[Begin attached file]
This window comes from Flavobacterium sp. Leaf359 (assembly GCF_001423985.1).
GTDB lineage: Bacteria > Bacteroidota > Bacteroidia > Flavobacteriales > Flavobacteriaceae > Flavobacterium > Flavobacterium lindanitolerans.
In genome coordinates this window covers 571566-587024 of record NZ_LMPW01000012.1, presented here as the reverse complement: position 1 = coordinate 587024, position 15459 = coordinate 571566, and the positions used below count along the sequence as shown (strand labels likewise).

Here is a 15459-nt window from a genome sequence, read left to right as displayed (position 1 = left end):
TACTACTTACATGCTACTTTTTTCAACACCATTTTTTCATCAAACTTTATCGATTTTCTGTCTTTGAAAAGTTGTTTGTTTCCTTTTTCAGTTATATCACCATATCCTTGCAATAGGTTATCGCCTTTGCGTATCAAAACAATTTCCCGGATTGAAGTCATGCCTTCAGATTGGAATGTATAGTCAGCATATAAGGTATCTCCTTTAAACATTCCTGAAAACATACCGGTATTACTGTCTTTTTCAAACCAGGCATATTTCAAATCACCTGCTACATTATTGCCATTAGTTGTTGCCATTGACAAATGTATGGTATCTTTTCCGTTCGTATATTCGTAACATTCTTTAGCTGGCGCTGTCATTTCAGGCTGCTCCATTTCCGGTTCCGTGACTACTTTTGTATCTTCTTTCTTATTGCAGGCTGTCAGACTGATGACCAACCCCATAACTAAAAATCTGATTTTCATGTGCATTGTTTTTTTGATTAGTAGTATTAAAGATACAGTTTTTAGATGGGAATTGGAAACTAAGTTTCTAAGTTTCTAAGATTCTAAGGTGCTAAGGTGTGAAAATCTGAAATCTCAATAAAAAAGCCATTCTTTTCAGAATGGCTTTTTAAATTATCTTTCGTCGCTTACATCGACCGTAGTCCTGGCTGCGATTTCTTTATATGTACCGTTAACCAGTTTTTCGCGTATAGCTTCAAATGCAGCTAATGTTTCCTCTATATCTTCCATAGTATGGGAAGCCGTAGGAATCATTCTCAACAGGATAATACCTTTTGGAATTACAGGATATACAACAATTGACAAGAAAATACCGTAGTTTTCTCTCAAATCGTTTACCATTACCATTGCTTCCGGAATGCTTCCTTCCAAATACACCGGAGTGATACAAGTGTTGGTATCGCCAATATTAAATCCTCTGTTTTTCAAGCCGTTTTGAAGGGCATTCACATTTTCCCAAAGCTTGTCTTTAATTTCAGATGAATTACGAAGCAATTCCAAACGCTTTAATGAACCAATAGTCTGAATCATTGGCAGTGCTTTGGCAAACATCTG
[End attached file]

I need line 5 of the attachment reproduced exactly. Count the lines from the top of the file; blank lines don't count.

TACTACTTACATGCTACTTTTTTCAACACCATTTTTTCATCAAACTTTATCGATTTTCTGTCTTTGAAAAGTTGTTTGTTTCCTTTTTCAGTTATATCACCATATCCTTGCAATAGGTTATCGCCTTTGCGTATCAAAACAATTTCCCGGATTGAAGTCATGCCTTCAGATTGGAATGTATAGTCAGCATATAAGGTATCTCCTTTAAACATTCCTGAAAACATACCGGTATTACTGTCTTTTTCAAACCAGGCATATTTCAAATCACCTGCTACATTATTGCCATTAGTTGTTGCCATTGACAAATGTATGGTATCTTTTCCGTTCGTATATTCGTAACATTCTTTAGCTGGCGCTGTCATTTCAGGCTGCTCCATTTCCGGTTCCGTGACTACTTTTGTATCTTCTTTCTTATTGCAGGCTGTCAGACTGATGACCAACCCCATAACTAAAAATCTGATTTTCATGTGCATTGTTTTTTTGATTAGTAGTATTAAAGATACAGTTTTTAGATGGGAATTGGAAACTAAGTTTCTAAGTTTCTAAGATTCTAAGGTGCTAAGGTGTGAAAATCTGAAATCTCAATAAAAAAGCCATTCTTTTCAGAATGGCTTTTTAAATTATCTTTCGTCGCTTACATCGACCGTAGTCCTGGCTGCGATTTCTTTATATGTACCGTTAACCAGTTTTTCGCGTATAGCTTCAAATGCAGCTAATGTTTCCTCTATATCTTCCATAGTATGGGAAGCCGTAGGAATCATTCTCAACAGGATAATACCTTTTGGAATTACAGGATATACAACAATTGACAAGAAAATACCGTAGTTTTCTCTCAAATCGTTTACCATTACCATTGCTTCCGGAATGCTTCCTTCCAAATACACCGGAGTGATACAAGTGTTGGTATCGCCAATATTAAATCCTCTGTTTTTCAAGCCGTTTTGAAGGGCATTCACATTTTCCCAAAGCTTGTCTTTAATTTCAGATGAATTACGAAGCAATTCCAAACGCTTTAATGAACCAATAGTCTGAATCATTGGCAGTGCTTTGGCAAACATCTG